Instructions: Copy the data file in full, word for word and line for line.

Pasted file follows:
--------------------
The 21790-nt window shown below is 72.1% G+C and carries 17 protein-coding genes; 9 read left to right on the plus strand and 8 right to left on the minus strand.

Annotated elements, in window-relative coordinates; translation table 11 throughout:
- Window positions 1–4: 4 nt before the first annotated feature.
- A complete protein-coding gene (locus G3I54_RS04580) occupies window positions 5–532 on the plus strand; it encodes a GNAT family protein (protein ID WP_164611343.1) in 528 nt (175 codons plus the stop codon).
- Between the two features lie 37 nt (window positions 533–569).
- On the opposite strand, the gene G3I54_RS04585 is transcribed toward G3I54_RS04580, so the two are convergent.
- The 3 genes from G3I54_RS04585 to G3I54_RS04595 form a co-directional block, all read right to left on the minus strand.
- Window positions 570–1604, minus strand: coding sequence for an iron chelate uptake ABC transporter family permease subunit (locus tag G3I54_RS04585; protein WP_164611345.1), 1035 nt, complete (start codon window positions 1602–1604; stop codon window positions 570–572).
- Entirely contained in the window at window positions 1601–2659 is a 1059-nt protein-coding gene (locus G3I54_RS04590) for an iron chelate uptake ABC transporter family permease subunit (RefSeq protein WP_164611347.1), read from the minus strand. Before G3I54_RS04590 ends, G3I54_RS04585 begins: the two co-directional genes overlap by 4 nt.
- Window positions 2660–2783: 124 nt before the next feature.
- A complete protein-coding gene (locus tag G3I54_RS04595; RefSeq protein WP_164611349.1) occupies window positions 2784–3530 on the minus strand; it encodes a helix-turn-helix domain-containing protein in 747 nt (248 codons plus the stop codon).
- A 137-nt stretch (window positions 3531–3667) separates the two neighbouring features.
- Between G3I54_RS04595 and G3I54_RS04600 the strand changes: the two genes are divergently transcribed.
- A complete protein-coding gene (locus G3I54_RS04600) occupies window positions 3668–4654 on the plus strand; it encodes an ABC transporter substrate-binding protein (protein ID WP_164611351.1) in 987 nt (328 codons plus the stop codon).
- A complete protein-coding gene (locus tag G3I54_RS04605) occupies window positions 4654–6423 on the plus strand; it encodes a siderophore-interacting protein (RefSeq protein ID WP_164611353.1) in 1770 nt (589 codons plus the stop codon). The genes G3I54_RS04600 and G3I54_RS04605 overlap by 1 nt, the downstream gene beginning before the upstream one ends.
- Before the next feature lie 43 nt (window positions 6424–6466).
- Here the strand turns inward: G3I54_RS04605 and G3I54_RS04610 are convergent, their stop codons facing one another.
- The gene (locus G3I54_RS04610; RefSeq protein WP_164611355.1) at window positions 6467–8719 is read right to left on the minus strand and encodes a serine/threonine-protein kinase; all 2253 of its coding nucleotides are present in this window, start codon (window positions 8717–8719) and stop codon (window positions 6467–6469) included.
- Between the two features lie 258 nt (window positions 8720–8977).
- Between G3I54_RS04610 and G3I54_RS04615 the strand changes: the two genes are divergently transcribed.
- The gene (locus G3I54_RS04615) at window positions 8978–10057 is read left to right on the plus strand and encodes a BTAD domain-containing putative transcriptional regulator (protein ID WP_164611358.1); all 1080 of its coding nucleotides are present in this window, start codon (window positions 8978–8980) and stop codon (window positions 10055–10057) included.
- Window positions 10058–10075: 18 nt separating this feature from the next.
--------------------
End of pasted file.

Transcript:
The 21790-nt window shown below is 72.1% G+C and carries 17 protein-coding genes; 9 read left to right on the plus strand and 8 right to left on the minus strand.

Annotated elements, in window-relative coordinates; translation table 11 throughout:
- Window positions 1–4: 4 nt before the first annotated feature.
- A complete protein-coding gene (locus G3I54_RS04580) occupies window positions 5–532 on the plus strand; it encodes a GNAT family protein (protein ID WP_164611343.1) in 528 nt (175 codons plus the stop codon).
- Between the two features lie 37 nt (window positions 533–569).
- On the opposite strand, the gene G3I54_RS04585 is transcribed toward G3I54_RS04580, so the two are convergent.
- The 3 genes from G3I54_RS04585 to G3I54_RS04595 form a co-directional block, all read right to left on the minus strand.
- Window positions 570–1604, minus strand: coding sequence for an iron chelate uptake ABC transporter family permease subunit (locus tag G3I54_RS04585; protein WP_164611345.1), 1035 nt, complete (start codon window positions 1602–1604; stop codon window positions 570–572).
- Entirely contained in the window at window positions 1601–2659 is a 1059-nt protein-coding gene (locus G3I54_RS04590) for an iron chelate uptake ABC transporter family permease subunit (RefSeq protein WP_164611347.1), read from the minus strand. Before G3I54_RS04590 ends, G3I54_RS04585 begins: the two co-directional genes overlap by 4 nt.
- Window positions 2660–2783: 124 nt before the next feature.
- A complete protein-coding gene (locus tag G3I54_RS04595; RefSeq protein WP_164611349.1) occupies window positions 2784–3530 on the minus strand; it encodes a helix-turn-helix domain-containing protein in 747 nt (248 codons plus the stop codon).
- A 137-nt stretch (window positions 3531–3667) separates the two neighbouring features.
- Between G3I54_RS04595 and G3I54_RS04600 the strand changes: the two genes are divergently transcribed.
- A complete protein-coding gene (locus G3I54_RS04600) occupies window positions 3668–4654 on the plus strand; it encodes an ABC transporter substrate-binding protein (protein ID WP_164611351.1) in 987 nt (328 codons plus the stop codon).
- A complete protein-coding gene (locus tag G3I54_RS04605) occupies window positions 4654–6423 on the plus strand; it encodes a siderophore-interacting protein (RefSeq protein ID WP_164611353.1) in 1770 nt (589 codons plus the stop codon). The genes G3I54_RS04600 and G3I54_RS04605 overlap by 1 nt, the downstream gene beginning before the upstream one ends.
- Before the next feature lie 43 nt (window positions 6424–6466).
- Here the strand turns inward: G3I54_RS04605 and G3I54_RS04610 are convergent, their stop codons facing one another.
- The gene (locus G3I54_RS04610; RefSeq protein WP_164611355.1) at window positions 6467–8719 is read right to left on the minus strand and encodes a serine/threonine-protein kinase; all 2253 of its coding nucleotides are present in this window, start codon (window positions 8717–8719) and stop codon (window positions 6467–6469) included.
- Between the two features lie 258 nt (window positions 8720–8977).
- Between G3I54_RS04610 and G3I54_RS04615 the strand changes: the two genes are divergently transcribed.
- The gene (locus G3I54_RS04615) at window positions 8978–10057 is read left to right on the plus strand and encodes a BTAD domain-containing putative transcriptional regulator (protein ID WP_164611358.1); all 1080 of its coding nucleotides are present in this window, start codon (window positions 8978–8980) and stop codon (window positions 10055–10057) included.
- Window positions 10058–10075: 18 nt separating this feature from the next.